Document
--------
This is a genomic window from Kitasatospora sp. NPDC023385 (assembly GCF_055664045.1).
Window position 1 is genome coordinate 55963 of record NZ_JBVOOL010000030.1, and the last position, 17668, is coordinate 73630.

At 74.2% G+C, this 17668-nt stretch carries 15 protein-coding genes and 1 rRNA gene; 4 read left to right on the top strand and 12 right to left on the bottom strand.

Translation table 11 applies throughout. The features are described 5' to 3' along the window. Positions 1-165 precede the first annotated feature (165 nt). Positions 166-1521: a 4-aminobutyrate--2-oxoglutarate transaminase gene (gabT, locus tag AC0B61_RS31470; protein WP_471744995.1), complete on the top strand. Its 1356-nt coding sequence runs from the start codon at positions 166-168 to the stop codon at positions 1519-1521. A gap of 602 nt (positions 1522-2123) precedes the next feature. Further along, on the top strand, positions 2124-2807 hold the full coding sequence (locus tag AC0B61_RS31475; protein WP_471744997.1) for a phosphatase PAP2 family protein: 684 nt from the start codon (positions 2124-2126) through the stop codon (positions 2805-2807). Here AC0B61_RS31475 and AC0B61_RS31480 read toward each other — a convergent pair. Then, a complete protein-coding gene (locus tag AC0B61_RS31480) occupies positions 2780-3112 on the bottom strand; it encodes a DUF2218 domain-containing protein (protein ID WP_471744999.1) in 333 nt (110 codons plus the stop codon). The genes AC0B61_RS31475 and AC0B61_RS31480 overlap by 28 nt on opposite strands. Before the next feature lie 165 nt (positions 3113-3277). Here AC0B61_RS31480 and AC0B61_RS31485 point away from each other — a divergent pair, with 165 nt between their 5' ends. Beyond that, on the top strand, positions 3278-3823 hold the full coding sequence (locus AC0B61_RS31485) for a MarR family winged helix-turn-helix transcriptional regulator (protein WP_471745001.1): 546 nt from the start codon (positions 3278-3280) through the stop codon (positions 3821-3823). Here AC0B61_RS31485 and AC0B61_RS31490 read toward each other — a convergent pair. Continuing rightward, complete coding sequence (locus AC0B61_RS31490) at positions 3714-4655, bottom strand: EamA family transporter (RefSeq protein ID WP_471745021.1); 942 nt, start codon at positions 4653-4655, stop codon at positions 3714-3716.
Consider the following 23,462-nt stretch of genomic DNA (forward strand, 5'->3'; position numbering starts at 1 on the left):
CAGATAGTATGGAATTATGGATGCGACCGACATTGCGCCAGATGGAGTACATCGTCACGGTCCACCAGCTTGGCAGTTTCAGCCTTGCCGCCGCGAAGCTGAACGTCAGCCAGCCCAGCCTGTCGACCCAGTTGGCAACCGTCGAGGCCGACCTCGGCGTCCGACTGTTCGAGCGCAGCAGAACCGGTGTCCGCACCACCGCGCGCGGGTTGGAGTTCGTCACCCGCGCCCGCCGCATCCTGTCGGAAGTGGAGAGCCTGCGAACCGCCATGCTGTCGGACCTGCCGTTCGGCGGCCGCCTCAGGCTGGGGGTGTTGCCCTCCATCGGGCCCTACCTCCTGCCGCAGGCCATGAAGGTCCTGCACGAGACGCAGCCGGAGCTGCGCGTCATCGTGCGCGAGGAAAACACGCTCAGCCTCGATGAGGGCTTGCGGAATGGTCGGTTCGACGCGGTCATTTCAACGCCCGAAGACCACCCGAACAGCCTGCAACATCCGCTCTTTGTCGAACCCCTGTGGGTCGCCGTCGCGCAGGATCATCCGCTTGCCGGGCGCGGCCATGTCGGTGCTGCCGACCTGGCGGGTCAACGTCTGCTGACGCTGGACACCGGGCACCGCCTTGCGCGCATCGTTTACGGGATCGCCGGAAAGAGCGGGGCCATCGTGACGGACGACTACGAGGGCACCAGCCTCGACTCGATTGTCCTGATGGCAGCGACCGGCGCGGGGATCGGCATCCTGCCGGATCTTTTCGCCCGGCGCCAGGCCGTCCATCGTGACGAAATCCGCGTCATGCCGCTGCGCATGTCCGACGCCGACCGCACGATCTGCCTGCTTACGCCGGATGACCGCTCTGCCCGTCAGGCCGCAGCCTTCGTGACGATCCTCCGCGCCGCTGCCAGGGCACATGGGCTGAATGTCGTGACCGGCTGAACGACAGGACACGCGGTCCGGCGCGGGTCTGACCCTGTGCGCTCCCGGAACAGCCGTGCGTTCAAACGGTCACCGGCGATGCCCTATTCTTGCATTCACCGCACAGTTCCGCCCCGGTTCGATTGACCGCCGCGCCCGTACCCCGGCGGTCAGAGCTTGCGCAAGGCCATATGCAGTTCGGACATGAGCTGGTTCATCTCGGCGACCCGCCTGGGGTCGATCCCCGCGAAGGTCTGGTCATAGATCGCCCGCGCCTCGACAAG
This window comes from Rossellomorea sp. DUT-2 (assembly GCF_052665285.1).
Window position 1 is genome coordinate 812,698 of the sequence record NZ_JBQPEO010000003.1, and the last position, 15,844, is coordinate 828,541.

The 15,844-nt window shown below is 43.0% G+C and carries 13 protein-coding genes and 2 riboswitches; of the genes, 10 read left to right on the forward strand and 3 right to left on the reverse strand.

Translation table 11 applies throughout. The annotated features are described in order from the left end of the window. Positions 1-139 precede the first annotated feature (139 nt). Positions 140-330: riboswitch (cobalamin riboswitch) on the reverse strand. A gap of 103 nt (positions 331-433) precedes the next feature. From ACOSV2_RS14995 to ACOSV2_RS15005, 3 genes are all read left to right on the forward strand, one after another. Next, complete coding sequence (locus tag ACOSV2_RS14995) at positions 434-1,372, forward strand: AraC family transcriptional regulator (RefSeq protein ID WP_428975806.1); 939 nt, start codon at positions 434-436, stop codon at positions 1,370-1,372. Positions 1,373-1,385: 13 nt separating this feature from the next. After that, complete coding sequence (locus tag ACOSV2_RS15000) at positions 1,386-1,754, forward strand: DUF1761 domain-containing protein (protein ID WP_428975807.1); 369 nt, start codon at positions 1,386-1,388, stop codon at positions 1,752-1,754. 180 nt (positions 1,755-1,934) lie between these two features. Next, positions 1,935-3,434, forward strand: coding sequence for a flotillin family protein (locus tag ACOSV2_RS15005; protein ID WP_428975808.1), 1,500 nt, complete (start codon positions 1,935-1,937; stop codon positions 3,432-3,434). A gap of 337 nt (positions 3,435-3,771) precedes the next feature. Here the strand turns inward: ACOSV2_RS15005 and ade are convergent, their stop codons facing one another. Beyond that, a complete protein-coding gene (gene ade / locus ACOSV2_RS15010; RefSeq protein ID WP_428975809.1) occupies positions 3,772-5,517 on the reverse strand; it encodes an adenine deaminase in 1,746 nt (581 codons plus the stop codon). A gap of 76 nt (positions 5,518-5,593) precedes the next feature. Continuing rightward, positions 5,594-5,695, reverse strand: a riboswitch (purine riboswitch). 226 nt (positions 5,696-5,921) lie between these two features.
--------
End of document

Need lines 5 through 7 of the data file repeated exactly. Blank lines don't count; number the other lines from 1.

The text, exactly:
Consider the following 23,462-nt stretch of genomic DNA (forward strand, 5'->3'; position numbering starts at 1 on the left):
CAGATAGTATGGAATTATGGATGCGACCGACATTGCGCCAGATGGAGTACATCGTCACGGTCCACCAGCTTGGCAGTTTCAGCCTTGCCGCCGCGAAGCTGAACGTCAGCCAGCCCAGCCTGTCGACCCAGTTGGCAACCGTCGAGGCCGACCTCGGCGTCCGACTGTTCGAGCGCAGCAGAACCGGTGTCCGCACCACCGCGCGCGGGTTGGAGTTCGTCACCCGCGCCCGCCGCATCCTGTCGGAAGTGGAGAGCCTGCGAACCGCCATGCTGTCGGACCTGCCGTTCGGCGGCCGCCTCAGGCTGGGGGTGTTGCCCTCCATCGGGCCCTACCTCCTGCCGCAGGCCATGAAGGTCCTGCACGAGACGCAGCCGGAGCTGCGCGTCATCGTGCGCGAGGAAAACACGCTCAGCCTCGATGAGGGCTTGCGGAATGGTCGGTTCGACGCGGTCATTTCAACGCCCGAAGACCACCCGAACAGCCTGCAACATCCGCTCTTTGTCGAACCCCTGTGGGTCGCCGTCGCGCAGGATCATCCGCTTGCCGGGCGCGGCCATGTCGGTGCTGCCGACCTGGCGGGTCAACGTCTGCTGACGCTGGACACCGGGCACCGCCTTGCGCGCATCGTTTACGGGATCGCCGGAAAGAGCGGGGCCATCGTGACGGACGACTACGAGGGCACCAGCCTCGACTCGATTGTCCTGATGGCAGCGACCGGCGCGGGGATCGGCATCCTGCCGGATCTTTTCGCCCGGCGCCAGGCCGTCCATCGTGACGAAATCCGCGTCATGCCGCTGCGCATGTCCGACGCCGACCGCACGATCTGCCTGCTTACGCCGGATGACCGCTCTGCCCGTCAGGCCGCAGCCTTCGTGACGATCCTCCGCGCCGCTGCCAGGGCACATGGGCTGAATGTCGTGACCGGCTGAACGACAGGACACGCGGTCCGGCGCGGGTCTGACCCTGTGCGCTCCCGGAACAGCCGTGCGTTCAAACGGTCACCGGCGATGCCCTATTCTTGCATTCACCGCACAGTTCCGCCCCGGTTCGATTGACCGCCGCGCCCGTACCCCGGCGGTCAGAGCTTGCGCAAGGCCATATGCAGTTCGGACATGAGCTGGTTCATCTCGGCGACCCGCCTGGGGTCGATCCCCGCGAAGGTCTGGTCATAGATCGCCCGCGCCTCGACAAG
This window comes from Rossellomorea sp. DUT-2 (assembly GCF_052665285.1).